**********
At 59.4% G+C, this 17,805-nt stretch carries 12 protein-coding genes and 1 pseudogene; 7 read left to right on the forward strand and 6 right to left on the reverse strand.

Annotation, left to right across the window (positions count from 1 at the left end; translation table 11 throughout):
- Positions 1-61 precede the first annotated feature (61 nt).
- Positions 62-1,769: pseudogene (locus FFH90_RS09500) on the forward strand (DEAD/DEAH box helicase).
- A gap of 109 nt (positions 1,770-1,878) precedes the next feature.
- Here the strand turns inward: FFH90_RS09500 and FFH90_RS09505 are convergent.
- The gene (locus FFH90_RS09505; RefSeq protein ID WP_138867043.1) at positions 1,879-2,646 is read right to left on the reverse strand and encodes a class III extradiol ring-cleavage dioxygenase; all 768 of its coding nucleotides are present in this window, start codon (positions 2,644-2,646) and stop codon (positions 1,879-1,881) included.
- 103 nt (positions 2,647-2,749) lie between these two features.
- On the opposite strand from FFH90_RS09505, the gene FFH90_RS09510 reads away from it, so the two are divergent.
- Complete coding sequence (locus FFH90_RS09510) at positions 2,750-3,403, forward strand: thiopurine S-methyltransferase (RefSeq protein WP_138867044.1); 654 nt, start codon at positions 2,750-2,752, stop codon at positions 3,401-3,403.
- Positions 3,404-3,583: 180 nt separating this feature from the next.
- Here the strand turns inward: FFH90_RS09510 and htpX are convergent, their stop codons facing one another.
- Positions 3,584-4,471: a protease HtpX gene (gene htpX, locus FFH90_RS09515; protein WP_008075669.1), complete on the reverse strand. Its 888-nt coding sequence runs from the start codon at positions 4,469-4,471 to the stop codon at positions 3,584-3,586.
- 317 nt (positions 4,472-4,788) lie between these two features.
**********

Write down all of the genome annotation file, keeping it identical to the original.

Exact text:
At 59.4% G+C, this 17,805-nt stretch carries 12 protein-coding genes and 1 pseudogene; 7 read left to right on the forward strand and 6 right to left on the reverse strand.

Annotation, left to right across the window (positions count from 1 at the left end; translation table 11 throughout):
- Positions 1-61 precede the first annotated feature (61 nt).
- Positions 62-1,769: pseudogene (locus FFH90_RS09500) on the forward strand (DEAD/DEAH box helicase).
- A gap of 109 nt (positions 1,770-1,878) precedes the next feature.
- Here the strand turns inward: FFH90_RS09500 and FFH90_RS09505 are convergent.
- The gene (locus FFH90_RS09505; RefSeq protein ID WP_138867043.1) at positions 1,879-2,646 is read right to left on the reverse strand and encodes a class III extradiol ring-cleavage dioxygenase; all 768 of its coding nucleotides are present in this window, start codon (positions 2,644-2,646) and stop codon (positions 1,879-1,881) included.
- 103 nt (positions 2,647-2,749) lie between these two features.
- On the opposite strand from FFH90_RS09505, the gene FFH90_RS09510 reads away from it, so the two are divergent.
- Complete coding sequence (locus FFH90_RS09510) at positions 2,750-3,403, forward strand: thiopurine S-methyltransferase (RefSeq protein WP_138867044.1); 654 nt, start codon at positions 2,750-2,752, stop codon at positions 3,401-3,403.
- Positions 3,404-3,583: 180 nt separating this feature from the next.
- Here the strand turns inward: FFH90_RS09510 and htpX are convergent, their stop codons facing one another.
- Positions 3,584-4,471: a protease HtpX gene (gene htpX, locus FFH90_RS09515; protein WP_008075669.1), complete on the reverse strand. Its 888-nt coding sequence runs from the start codon at positions 4,469-4,471 to the stop codon at positions 3,584-3,586.
- 317 nt (positions 4,472-4,788) lie between these two features.